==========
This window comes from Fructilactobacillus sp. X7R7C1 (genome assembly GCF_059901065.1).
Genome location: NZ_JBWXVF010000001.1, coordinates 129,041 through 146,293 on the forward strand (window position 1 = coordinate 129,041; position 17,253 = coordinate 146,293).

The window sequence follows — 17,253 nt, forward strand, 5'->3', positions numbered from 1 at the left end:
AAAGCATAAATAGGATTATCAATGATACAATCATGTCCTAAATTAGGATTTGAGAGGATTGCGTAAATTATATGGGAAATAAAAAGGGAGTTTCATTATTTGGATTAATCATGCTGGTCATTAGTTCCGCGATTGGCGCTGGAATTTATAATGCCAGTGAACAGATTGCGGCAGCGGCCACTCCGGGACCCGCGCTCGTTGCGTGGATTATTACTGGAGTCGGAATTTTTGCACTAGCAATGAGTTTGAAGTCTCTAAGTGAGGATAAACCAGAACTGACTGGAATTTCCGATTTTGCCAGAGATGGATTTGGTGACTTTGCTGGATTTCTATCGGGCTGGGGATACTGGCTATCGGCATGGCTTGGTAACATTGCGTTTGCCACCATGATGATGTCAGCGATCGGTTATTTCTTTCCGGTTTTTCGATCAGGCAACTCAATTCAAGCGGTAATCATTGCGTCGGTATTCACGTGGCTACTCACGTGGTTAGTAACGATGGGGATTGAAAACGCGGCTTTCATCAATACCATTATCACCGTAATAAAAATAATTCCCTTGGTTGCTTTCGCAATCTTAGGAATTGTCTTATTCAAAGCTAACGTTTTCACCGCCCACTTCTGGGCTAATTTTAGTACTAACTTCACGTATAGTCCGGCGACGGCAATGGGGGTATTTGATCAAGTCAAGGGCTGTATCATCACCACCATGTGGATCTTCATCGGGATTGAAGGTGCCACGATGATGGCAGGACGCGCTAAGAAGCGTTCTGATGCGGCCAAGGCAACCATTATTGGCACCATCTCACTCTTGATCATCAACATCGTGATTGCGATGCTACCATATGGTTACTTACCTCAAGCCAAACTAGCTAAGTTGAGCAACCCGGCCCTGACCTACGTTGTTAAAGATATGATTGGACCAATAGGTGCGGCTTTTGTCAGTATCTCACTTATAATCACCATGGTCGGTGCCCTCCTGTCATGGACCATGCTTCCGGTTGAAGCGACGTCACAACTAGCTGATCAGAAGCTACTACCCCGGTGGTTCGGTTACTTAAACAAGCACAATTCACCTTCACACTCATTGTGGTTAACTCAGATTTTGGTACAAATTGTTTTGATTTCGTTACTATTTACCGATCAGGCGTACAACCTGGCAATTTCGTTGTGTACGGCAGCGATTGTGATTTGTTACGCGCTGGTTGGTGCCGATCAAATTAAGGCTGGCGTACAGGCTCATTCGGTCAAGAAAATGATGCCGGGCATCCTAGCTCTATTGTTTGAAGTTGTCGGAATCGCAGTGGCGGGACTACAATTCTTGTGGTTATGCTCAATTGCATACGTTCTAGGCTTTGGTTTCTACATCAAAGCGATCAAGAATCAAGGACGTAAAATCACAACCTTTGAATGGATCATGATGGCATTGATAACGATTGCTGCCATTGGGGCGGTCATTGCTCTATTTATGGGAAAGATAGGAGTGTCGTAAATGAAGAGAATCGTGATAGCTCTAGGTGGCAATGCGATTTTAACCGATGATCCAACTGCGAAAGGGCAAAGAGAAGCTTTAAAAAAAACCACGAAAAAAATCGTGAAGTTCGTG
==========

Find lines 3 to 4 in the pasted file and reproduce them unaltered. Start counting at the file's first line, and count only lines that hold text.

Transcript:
The window sequence follows — 17,253 nt, forward strand, 5'->3', positions numbered from 1 at the left end:
AAAGCATAAATAGGATTATCAATGATACAATCATGTCCTAAATTAGGATTTGAGAGGATTGCGTAAATTATATGGGAAATAAAAAGGGAGTTTCATTATTTGGATTAATCATGCTGGTCATTAGTTCCGCGATTGGCGCTGGAATTTATAATGCCAGTGAACAGATTGCGGCAGCGGCCACTCCGGGACCCGCGCTCGTTGCGTGGATTATTACTGGAGTCGGAATTTTTGCACTAGCAATGAGTTTGAAGTCTCTAAGTGAGGATAAACCAGAACTGACTGGAATTTCCGATTTTGCCAGAGATGGATTTGGTGACTTTGCTGGATTTCTATCGGGCTGGGGATACTGGCTATCGGCATGGCTTGGTAACATTGCGTTTGCCACCATGATGATGTCAGCGATCGGTTATTTCTTTCCGGTTTTTCGATCAGGCAACTCAATTCAAGCGGTAATCATTGCGTCGGTATTCACGTGGCTACTCACGTGGTTAGTAACGATGGGGATTGAAAACGCGGCTTTCATCAATACCATTATCACCGTAATAAAAATAATTCCCTTGGTTGCTTTCGCAATCTTAGGAATTGTCTTATTCAAAGCTAACGTTTTCACCGCCCACTTCTGGGCTAATTTTAGTACTAACTTCACGTATAGTCCGGCGACGGCAATGGGGGTATTTGATCAAGTCAAGGGCTGTATCATCACCACCATGTGGATCTTCATCGGGATTGAAGGTGCCACGATGATGGCAGGACGCGCTAAGAAGCGTTCTGATGCGGCCAAGGCAACCATTATTGGCACCATCTCACTCTTGATCATCAACATCGTGATTGCGATGCTACCATATGGTTACTTACCTCAAGCCAAACTAGCTAAGTTGAGCAACCCGGCCCTGACCTACGTTGTTAAAGATATGATTGGACCAATAGGTGCGGCTTTTGTCAGTATCTCACTTATAATCACCATGGTCGGTGCCCTCCTGTCATGGACCATGCTTCCGGTTGAAGCGACGTCACAACTAGCTGATCAGAAGCTACTACCCCGGTGGTTCGGTTACTTAAACAAGCACAATTCACCTTCACACTCATTGTGGTTAACTCAGATTTTGGTACAAATTGTTTTGATTTCGTTACTATTTACCGATCAGGCGTACAACCTGGCAATTTCGTTGTGTACGGCAGCGATTGTGATTTGTTACGCGCTGGTTGGTGCCGATCAAATTAAGGCTGGCGTACAGGCTCATTCGGTCAAGAAAATGATGCCGGGCATCCTAGCTCTATTGTTTGAAGTTGTCGGAATCGCAGTGGCGGGACTACAATTCTTGTGGTTATGCTCAATTGCATACGTTCTAGGCTTTGGTTTCTACATCAAAGCGATCAAGAATCAAGGACGTAAAATCACAACCTTTGAATGGATCATGATGGCATTGATAACGATTGCTGCCATTGGGGCGGTCATTGCTCTATTTATGGGAAAGATAGGAGTGTCGTAAATGAAGAGAATCGTGATAGCTCTAGGTGGCAATGCGATTTTAACCGATGATCCAACTGCGAAAGGGCAAAGAGAAGCTTTAAAAAAAACCACGAAAAAAATCGTGAAGTTCGTG